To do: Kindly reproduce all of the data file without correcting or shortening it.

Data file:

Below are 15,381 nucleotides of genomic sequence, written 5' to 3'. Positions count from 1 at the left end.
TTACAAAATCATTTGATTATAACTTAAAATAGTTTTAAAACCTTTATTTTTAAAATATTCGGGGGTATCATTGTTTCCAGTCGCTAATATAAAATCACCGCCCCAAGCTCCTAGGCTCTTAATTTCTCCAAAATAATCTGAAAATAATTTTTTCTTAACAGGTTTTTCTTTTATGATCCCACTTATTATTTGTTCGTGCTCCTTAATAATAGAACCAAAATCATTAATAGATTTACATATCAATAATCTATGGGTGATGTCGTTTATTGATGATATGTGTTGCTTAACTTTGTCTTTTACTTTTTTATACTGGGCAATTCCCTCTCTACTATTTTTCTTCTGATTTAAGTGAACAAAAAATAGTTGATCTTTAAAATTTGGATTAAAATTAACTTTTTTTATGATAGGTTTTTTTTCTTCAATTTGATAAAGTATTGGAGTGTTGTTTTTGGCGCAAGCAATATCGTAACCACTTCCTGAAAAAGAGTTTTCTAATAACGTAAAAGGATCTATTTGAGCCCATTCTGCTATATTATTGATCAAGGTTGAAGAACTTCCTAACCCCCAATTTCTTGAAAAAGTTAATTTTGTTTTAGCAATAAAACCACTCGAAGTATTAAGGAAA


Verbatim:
Below are 15,381 nucleotides of genomic sequence, written 5' to 3'. Positions count from 1 at the left end.
TTACAAAATCATTTGATTATAACTTAAAATAGTTTTAAAACCTTTATTTTTAAAATATTCGGGGGTATCATTGTTTCCAGTCGCTAATATAAAATCACCGCCCCAAGCTCCTAGGCTCTTAATTTCTCCAAAATAATCTGAAAATAATTTTTTCTTAACAGGTTTTTCTTTTATGATCCCACTTATTATTTGTTCGTGCTCCTTAATAATAGAACCAAAATCATTAATAGATTTACATATCAATAATCTATGGGTGATGTCGTTTATTGATGATATGTGTTGCTTAACTTTGTCTTTTACTTTTTTATACTGGGCAATTCCCTCTCTACTATTTTTCTTCTGATTTAAGTGAACAAAAAATAGTTGATCTTTAAAATTTGGATTAAAATTAACTTTTTTTATGATAGGTTTTTTTTCTTCAATTTGATAAAGTATTGGAGTGTTGTTTTTGGCGCAAGCAATATCGTAACCACTTCCTGAAAAAGAGTTTTCTAATAACGTAAAAGGATCTATTTGAGCCCATTCTGCTATATTATTGATCAAGGTTGAAGAACTTCCTAACCCCCAATTTCTTGAAAAAGTTAATTTTGTTTTAGCAATAAAACCACTCGAAGTATTAAGGAAA